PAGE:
THE LIFE OF JOHN FITCH, Inventor of the Steam
boit. By THOMPSON WESTCOTT. 1 vol , illustrated
pp. 411. J. It. LirozocoTr h Co., Philadelphia.
SIO VOS NON VOWS might be the heraldic
motto of inventors from the commencement.•
Arkwright did not invent the spinning jenny;'
nor Watt the steam engine; nor Thos. Spen
cer the electrotype ; nor Morse the electric
telegraph ; nor Fox Talbot the photographic
process; nor John Fitch the steamboat. Of
course not; it was contended that some coun
try mechanic anticipated Arkwright ; that
there and the Marquis of Worcester, had sug
gested the application of steam as a motive
power; that Jacobitz, the Russian, spoke of
the electrotype before Spencer, the poor Liver
pool picture-fin= maker, made it; that Da
guru was in the field before Fox Talbot,
though he did not publicitate the discovery
as soon ; that Robert Fulton (whose first
successful experiment in steam—naviga
tion was made, on the Hudson in 1807, ex
actly twenty-one years after Fitch had ac
tually carried his plan into operation on the
Delaware) is to be handed down to posterity,
labelled as a public benefactor, because "he
invented the steamboat." If we charitably
carry out the advice of giving a certain black
gentleman ce his due," surely we should accord
the same grace to such an earnest, honest,
persevering, simple-minded, and creative man
as John Fitch.
He was, in truth, no ordinary person, but
the world has dealt very hardly with him.
Mr. Westcott, his biographer, in assert
ing and vindicating his claims to cele
brity as a practical man and successful in
ventor, has done two other good things, and
done them well. Ile has enriched the bio
graphical section of our national literature,
and ho has produced an important contribu
tion to the history of practical science. The
book is well written, without any attempt at
that declamatory style, so often affected, and
*sadly so misplaced and ill-adapted for the
serious matter of biography. The narrative is
plain, clear, full, and, from the labor evidently
bestowed on the collection, - comparison and
coliation'of facts, bears internal evidence of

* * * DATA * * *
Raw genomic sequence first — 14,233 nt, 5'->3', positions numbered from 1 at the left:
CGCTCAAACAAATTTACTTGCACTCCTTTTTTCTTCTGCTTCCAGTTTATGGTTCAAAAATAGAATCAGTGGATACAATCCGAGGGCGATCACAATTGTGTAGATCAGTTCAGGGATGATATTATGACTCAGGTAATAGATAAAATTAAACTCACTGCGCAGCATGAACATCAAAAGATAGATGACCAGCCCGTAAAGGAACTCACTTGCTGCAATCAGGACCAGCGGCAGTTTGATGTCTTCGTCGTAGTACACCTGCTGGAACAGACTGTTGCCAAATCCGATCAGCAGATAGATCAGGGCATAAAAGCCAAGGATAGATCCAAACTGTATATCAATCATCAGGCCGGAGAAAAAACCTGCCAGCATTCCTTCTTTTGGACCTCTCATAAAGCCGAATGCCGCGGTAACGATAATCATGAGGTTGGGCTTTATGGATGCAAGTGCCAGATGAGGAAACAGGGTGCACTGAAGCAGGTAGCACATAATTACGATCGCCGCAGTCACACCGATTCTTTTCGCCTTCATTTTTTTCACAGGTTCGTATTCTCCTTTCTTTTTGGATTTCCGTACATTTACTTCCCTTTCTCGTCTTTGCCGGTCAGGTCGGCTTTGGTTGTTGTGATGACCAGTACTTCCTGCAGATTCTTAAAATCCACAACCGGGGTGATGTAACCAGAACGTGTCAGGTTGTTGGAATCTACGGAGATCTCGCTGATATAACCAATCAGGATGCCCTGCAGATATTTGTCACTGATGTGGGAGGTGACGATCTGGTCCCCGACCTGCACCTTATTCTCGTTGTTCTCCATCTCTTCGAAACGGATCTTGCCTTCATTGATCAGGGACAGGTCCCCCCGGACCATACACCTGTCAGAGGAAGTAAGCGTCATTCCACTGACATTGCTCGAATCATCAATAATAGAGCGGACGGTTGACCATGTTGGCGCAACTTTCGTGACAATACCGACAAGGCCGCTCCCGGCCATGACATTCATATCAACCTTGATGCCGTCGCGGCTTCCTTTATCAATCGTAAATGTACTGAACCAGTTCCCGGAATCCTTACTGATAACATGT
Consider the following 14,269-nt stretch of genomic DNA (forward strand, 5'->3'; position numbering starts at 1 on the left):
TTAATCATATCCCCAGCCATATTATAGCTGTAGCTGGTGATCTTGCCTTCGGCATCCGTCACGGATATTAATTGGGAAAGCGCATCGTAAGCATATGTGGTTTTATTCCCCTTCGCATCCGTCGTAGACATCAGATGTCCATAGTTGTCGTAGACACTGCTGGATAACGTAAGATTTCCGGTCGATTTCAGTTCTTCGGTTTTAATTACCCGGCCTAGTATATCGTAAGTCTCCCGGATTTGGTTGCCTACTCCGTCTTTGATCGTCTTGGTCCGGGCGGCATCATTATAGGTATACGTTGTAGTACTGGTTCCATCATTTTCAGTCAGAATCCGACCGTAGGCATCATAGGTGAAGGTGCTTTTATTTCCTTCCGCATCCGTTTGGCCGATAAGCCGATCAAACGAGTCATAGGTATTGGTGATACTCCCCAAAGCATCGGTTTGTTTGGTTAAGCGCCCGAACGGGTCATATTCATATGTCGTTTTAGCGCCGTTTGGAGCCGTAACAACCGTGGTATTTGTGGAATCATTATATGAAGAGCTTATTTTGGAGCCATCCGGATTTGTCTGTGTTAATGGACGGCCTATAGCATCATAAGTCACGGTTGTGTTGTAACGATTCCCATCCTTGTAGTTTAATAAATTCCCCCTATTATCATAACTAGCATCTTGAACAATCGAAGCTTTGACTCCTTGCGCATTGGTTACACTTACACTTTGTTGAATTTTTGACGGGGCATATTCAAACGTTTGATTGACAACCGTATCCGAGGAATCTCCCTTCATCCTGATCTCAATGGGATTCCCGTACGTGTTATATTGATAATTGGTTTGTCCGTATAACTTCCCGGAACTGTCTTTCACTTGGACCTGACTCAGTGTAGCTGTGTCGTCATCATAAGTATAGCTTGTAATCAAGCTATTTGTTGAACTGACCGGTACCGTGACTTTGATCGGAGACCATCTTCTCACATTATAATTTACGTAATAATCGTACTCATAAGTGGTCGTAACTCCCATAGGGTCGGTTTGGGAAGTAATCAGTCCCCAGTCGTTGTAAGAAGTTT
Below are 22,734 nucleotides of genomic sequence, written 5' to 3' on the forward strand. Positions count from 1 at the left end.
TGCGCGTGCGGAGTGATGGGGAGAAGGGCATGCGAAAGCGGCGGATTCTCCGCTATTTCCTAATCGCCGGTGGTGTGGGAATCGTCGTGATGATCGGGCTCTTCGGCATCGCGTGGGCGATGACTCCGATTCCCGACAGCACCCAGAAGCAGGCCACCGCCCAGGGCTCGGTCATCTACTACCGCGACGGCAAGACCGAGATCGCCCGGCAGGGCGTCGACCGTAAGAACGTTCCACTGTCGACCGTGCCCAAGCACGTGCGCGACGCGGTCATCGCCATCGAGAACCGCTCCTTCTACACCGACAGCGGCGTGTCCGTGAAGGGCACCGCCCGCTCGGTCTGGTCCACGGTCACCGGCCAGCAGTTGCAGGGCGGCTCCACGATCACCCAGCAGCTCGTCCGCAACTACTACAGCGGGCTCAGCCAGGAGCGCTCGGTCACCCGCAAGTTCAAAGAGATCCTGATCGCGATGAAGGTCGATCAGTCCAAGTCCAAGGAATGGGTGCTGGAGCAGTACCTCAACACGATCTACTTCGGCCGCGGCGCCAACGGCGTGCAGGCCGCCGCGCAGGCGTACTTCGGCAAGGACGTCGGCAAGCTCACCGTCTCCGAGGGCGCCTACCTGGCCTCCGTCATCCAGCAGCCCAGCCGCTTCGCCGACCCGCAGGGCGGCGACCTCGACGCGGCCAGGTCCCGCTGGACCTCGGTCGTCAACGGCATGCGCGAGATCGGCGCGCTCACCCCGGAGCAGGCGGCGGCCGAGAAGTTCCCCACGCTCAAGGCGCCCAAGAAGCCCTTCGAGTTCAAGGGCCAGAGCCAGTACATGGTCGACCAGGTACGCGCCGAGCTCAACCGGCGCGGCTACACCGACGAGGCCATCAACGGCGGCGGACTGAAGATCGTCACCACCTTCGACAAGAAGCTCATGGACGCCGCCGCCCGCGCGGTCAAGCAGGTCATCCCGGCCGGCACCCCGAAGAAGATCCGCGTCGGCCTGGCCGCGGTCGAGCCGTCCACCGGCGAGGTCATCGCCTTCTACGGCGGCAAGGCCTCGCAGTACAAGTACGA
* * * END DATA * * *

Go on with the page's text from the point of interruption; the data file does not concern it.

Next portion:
being correct. The book, with all this merit,
has one fault—it does not conclude, as such
a biography ought, with a good index. The
table of contents is full and satisfactory, but
this is only half what is required. As, in all
probability, the work will pass into numerous
editions, this want can be supplied, and must
be supplied to complete it.
Mr. Westcott asserts the claim of Fitch,
over Fulton, as inventor of the steamboat. To
use his own words:
It is the design of this volume to remove all
pretext for error upon this point , and to endeavor
to place the fame of the original in the favorable
position now occupied by the imitator and copyist.
If the United States are entitled to the distinction
of being the scene of the first practical applications
of steam to the propulsion of vessels, reliance must
be placed upon Fitch's successful experiments in
1788. 1787, 1788, and 1789, and which in 1790 were
crowned by the practical proofs afforded by the
passagesof a packet, passenger, and freight steam
boat on the Delaware, which for more than three
months, made trips between certain places as
regularly as do the steam-boats of the present day,
with ease and safety, and without material stop
page, accident, or delay. If we cannot rely upon
Pitch's Claims to the invention of the steam-boat,
England Is entitled to that honor. Symington's
steam-boat was tried in 1788, and practically suc
ceeded In 1801. Fulton's experiments at Plom
blares wore made in 1803, whilst his triumphs on
the Hudson (entirely destitute of originality) were
delayed until 1807; or twenty-one years after Fitch
propelled his first skiff steam-boat on the Dela
ware, and nearly as long after Miller and Syming
ton built the first Scottish steam pleasure-boat at
In this narration are sketched the early career
of the subject of the biography; his Revolutionary
services to the State of New Jersey; his adventures
in the wilds of Kontuoky and Ohie; his captivity
by Indians, and as a British prisoner; his exer
tions to obtain means to construct a steam-boat;
his trials, failures, difficulties in building machine
ry, and his successful application of steam to the
propulsion of three steam-boats on the Delaware;
the abandonment of a fourth when nearly finished;
the propulsion of a steam-boat at New York; his
mortification at the lukewarmness of his country
man as to the merit of his invention, and his final
suicide, to escape from an existenoe persecuted by
continual misfortunes.
As collateral to some of these events, and proper
to an understanding of them, full reference is made
to the steam-boat plans of James Rummy, together
with notices of the experiments,' of ,Samuel Mo
rey, Nicholas I. Rooseveldt, William Lon street,
the Stevens family, and Oliver Evans, after the
time of Fitch, and before the appearance of the
Clermont, Fulton's first steam-boat on the Hudson.
To those have been added, references to steam
boat trials In Europe, by Do Jonffroy, Anziron,
Perrier, Miller, and Symington; together with a